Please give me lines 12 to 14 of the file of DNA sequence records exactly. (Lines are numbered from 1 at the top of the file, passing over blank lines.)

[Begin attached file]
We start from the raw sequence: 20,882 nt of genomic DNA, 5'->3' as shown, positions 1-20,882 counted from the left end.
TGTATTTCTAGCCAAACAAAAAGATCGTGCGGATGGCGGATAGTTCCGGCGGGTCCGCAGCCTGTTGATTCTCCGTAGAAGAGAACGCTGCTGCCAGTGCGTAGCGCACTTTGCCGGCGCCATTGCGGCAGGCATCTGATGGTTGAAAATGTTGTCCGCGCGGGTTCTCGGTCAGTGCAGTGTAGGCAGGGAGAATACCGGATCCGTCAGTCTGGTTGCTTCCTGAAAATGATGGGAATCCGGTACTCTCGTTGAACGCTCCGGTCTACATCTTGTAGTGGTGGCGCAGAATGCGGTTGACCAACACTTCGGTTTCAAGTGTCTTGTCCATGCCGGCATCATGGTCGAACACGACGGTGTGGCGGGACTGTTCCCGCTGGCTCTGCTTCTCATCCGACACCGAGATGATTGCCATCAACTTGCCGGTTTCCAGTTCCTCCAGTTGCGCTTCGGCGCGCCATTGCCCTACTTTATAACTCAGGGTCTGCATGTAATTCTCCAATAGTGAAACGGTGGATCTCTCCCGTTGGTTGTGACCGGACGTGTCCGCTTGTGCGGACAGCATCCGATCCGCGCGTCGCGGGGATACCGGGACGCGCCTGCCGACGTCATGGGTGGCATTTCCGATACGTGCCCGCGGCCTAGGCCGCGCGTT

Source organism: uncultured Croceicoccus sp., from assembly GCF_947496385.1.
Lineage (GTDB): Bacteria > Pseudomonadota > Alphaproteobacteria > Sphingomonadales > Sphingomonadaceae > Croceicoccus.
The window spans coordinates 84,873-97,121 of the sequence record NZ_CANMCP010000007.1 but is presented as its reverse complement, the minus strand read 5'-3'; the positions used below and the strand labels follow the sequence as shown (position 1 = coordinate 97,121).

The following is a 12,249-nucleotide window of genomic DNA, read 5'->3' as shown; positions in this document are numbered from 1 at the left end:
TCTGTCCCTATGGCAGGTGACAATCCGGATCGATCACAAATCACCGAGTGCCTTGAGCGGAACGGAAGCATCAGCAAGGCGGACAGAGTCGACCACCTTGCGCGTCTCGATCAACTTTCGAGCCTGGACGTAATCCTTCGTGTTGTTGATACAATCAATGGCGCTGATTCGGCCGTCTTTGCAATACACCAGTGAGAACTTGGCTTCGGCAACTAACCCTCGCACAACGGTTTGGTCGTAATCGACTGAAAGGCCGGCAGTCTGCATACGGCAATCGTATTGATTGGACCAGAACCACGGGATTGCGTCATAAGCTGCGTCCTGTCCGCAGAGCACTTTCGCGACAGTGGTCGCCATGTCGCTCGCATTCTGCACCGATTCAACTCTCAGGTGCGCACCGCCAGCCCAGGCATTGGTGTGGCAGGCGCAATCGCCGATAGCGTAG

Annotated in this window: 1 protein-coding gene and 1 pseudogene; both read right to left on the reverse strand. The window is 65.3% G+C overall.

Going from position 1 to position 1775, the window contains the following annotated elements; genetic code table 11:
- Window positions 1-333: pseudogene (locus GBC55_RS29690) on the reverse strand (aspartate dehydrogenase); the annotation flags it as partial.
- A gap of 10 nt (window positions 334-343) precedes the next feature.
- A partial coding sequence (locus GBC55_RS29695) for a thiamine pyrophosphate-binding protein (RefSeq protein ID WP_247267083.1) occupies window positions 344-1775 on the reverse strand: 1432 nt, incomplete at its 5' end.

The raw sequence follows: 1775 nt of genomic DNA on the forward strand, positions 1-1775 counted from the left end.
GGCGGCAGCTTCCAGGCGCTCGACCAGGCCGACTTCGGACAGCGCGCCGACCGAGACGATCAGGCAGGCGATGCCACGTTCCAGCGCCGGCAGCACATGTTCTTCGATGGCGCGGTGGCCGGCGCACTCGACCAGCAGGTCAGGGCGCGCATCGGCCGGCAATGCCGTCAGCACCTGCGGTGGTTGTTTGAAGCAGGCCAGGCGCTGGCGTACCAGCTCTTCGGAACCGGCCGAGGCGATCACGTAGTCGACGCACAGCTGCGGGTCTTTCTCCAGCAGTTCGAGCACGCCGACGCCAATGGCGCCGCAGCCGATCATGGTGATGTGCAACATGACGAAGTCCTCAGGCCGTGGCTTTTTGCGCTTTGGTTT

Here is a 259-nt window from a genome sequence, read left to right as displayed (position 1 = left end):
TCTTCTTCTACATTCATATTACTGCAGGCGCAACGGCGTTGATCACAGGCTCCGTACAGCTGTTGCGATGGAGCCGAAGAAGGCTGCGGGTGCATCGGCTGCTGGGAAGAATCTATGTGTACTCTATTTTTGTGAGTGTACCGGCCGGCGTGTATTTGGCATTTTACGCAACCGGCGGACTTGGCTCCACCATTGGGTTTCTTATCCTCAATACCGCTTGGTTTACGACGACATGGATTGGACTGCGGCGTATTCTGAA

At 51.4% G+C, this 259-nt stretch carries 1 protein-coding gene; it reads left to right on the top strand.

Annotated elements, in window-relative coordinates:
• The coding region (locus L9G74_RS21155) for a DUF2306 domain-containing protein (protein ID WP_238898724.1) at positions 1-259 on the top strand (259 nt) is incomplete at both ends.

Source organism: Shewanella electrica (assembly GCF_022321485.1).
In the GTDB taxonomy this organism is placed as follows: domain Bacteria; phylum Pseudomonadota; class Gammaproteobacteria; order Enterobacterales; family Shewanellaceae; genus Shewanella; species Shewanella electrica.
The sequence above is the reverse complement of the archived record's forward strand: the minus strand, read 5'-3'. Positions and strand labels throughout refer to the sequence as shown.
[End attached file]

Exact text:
- A partial coding sequence (locus GBC55_RS29695) for a thiamine pyrophosphate-binding protein (RefSeq protein ID WP_247267083.1) occupies window positions 344-1775 on the reverse strand: 1432 nt, incomplete at its 5' end.

The raw sequence follows: 1775 nt of genomic DNA on the forward strand, positions 1-1775 counted from the left end.
GGCGGCAGCTTCCAGGCGCTCGACCAGGCCGACTTCGGACAGCGCGCCGACCGAGACGATCAGGCAGGCGATGCCACGTTCCAGCGCCGGCAGCACATGTTCTTCGATGGCGCGGTGGCCGGCGCACTCGACCAGCAGGTCAGGGCGCGCATCGGCCGGCAATGCCGTCAGCACCTGCGGTGGTTGTTTGAAGCAGGCCAGGCGCTGGCGTACCAGCTCTTCGGAACCGGCCGAGGCGATCACGTAGTCGACGCACAGCTGCGGGTCTTTCTCCAGCAGTTCGAGCACGCCGACGCCAATGGCGCCGCAGCCGATCATGGTGATGTGCAACATGACGAAGTCCTCAGGCCGTGGCTTTTTGCGCTTTGGTTT